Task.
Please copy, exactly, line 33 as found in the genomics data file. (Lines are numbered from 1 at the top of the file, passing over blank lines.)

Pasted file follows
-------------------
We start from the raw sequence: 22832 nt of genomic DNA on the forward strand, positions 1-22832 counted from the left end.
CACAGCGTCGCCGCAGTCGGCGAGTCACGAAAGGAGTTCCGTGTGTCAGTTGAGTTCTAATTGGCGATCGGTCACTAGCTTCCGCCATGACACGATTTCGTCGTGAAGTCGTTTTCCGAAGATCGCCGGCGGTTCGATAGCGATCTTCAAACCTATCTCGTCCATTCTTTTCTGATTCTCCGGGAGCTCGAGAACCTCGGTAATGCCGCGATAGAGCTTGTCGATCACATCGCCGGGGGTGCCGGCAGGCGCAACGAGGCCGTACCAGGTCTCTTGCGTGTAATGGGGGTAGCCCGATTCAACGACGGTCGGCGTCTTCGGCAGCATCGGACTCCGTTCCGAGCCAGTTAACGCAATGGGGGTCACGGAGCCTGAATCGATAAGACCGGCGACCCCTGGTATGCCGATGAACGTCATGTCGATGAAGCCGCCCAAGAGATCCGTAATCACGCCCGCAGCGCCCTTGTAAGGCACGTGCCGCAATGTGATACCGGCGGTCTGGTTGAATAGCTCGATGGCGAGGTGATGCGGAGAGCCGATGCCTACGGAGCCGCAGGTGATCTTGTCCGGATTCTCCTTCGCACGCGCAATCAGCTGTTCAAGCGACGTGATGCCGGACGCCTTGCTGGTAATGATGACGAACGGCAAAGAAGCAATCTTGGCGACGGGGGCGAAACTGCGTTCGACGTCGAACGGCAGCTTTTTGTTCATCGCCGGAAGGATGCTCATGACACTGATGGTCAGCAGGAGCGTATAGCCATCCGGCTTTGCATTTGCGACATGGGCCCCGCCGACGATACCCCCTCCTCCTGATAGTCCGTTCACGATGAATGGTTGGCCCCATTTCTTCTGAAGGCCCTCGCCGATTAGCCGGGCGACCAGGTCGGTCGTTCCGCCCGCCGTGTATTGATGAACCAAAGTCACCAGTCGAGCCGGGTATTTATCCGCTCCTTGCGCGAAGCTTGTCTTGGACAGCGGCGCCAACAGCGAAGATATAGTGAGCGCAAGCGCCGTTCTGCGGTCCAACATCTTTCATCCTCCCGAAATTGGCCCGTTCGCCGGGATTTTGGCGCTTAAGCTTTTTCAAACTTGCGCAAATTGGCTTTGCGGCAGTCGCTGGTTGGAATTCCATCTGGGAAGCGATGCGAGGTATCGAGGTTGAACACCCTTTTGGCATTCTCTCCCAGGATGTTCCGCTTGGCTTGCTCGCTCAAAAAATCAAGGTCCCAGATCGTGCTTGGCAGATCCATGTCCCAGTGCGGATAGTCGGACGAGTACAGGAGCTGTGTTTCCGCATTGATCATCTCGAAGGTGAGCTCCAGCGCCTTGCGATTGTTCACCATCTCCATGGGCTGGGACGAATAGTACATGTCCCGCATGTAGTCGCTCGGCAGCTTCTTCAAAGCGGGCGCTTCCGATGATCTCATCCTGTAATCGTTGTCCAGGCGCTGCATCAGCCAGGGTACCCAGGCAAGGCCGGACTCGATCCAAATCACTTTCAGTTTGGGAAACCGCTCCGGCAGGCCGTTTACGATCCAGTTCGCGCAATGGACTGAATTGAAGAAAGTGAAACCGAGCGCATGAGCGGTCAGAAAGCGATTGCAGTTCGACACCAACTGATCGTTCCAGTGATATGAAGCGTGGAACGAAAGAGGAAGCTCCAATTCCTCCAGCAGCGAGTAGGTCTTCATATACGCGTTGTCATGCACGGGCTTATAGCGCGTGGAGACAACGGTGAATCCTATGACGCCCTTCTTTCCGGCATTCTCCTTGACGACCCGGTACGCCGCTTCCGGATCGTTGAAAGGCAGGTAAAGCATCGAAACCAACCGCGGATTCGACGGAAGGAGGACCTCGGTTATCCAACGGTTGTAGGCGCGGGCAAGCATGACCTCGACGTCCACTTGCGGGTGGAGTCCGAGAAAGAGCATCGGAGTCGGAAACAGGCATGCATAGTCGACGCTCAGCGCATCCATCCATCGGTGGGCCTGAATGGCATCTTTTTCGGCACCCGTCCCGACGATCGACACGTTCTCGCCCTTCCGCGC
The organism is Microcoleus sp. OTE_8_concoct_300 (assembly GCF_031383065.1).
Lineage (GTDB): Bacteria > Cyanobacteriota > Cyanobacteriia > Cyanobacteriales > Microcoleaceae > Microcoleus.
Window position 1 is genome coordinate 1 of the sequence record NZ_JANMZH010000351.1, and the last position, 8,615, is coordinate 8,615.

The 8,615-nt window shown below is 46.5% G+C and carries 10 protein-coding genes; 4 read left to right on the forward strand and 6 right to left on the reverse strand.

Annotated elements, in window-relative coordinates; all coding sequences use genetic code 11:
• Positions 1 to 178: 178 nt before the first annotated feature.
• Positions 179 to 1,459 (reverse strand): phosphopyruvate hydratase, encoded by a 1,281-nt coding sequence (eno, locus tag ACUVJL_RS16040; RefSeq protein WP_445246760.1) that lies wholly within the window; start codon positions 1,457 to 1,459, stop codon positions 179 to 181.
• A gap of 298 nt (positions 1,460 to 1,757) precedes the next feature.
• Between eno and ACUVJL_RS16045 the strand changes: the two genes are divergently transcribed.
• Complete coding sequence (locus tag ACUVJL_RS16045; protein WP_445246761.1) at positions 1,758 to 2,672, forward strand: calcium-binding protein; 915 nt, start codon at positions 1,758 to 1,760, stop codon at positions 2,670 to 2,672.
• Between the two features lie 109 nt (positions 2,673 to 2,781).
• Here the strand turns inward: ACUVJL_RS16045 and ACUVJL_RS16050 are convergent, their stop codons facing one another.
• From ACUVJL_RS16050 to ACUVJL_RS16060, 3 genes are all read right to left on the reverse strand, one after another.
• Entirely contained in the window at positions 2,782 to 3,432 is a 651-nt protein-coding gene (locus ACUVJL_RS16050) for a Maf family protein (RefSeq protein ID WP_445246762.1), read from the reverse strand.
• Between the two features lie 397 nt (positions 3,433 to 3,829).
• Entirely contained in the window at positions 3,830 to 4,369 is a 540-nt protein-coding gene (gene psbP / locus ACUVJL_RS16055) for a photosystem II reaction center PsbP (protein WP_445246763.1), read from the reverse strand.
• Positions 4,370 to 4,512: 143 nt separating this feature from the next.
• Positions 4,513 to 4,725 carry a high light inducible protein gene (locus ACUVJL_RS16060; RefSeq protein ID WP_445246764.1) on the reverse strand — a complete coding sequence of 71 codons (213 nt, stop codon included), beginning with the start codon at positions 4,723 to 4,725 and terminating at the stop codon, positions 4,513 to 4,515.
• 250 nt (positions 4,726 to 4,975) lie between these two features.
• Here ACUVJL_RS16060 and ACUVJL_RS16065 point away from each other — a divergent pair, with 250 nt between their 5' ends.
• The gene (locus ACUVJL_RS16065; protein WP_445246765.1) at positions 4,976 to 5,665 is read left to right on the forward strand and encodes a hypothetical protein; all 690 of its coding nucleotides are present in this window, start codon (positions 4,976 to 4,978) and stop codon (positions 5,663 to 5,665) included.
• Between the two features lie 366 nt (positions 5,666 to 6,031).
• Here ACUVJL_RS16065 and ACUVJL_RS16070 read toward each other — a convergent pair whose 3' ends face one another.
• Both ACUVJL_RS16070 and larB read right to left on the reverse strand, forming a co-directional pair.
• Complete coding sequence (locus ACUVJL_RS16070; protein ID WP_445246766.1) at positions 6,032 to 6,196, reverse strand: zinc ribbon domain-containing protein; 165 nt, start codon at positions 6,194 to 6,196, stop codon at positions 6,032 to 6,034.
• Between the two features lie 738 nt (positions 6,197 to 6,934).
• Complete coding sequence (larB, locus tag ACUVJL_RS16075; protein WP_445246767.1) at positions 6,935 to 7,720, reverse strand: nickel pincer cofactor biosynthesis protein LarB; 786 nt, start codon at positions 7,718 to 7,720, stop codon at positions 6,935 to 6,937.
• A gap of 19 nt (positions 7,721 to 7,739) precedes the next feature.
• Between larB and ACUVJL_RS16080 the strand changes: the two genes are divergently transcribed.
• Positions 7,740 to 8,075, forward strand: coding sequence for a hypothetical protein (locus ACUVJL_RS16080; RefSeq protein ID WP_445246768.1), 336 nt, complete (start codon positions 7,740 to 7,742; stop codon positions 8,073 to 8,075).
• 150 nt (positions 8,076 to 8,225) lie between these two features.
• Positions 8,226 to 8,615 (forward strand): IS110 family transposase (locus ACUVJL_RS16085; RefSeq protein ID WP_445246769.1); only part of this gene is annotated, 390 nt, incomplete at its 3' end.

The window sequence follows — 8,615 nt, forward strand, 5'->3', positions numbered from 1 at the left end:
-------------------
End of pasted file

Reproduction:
• 150 nt (positions 8,076 to 8,225) lie between these two features.